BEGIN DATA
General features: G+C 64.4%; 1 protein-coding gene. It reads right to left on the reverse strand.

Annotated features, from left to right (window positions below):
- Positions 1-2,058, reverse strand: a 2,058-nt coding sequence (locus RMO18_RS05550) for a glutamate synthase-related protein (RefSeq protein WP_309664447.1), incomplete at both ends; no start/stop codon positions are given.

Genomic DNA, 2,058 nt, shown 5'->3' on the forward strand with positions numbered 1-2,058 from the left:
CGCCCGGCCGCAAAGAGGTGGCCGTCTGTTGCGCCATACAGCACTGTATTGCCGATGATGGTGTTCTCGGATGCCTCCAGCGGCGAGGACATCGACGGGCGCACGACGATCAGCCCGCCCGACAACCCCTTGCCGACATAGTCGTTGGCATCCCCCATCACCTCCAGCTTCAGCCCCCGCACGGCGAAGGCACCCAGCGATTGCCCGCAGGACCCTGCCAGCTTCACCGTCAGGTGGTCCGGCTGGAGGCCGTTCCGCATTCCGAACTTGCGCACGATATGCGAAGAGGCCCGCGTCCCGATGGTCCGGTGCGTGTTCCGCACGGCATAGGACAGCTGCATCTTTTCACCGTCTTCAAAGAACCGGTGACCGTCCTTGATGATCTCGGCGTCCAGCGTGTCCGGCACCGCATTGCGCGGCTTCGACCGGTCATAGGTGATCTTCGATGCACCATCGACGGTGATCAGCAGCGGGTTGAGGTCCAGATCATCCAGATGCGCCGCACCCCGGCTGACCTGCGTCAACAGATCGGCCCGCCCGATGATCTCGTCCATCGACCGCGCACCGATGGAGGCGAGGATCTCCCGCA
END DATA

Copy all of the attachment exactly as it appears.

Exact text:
General features: G+C 64.4%; 1 protein-coding gene. It reads right to left on the reverse strand.

Annotated features, from left to right (window positions below):
- Positions 1-2,058, reverse strand: a 2,058-nt coding sequence (locus RMO18_RS05550) for a glutamate synthase-related protein (RefSeq protein WP_309664447.1), incomplete at both ends; no start/stop codon positions are given.

Genomic DNA, 2,058 nt, shown 5'->3' on the forward strand with positions numbered 1-2,058 from the left:
CGCCCGGCCGCAAAGAGGTGGCCGTCTGTTGCGCCATACAGCACTGTATTGCCGATGATGGTGTTCTCGGATGCCTCCAGCGGCGAGGACATCGACGGGCGCACGACGATCAGCCCGCCCGACAACCCCTTGCCGACATAGTCGTTGGCATCCCCCATCACCTCCAGCTTCAGCCCCCGCACGGCGAAGGCACCCAGCGATTGCCCGCAGGACCCTGCCAGCTTCACCGTCAGGTGGTCCGGCTGGAGGCCGTTCCGCATTCCGAACTTGCGCACGATATGCGAAGAGGCCCGCGTCCCGATGGTCCGGTGCGTGTTCCGCACGGCATAGGACAGCTGCATCTTTTCACCGTCTTCAAAGAACCGGTGACCGTCCTTGATGATCTCGGCGTCCAGCGTGTCCGGCACCGCATTGCGCGGCTTCGACCGGTCATAGGTGATCTTCGATGCACCATCGACGGTGATCAGCAGCGGGTTGAGGTCCAGATCATCCAGATGCGCCGCACCCCGGCTGACCTGCGTCAACAGATCGGCCCGCCCGATGATCTCGTCCATCGACCGCGCACCGATGGAGGCGAGGATCTCCCGCA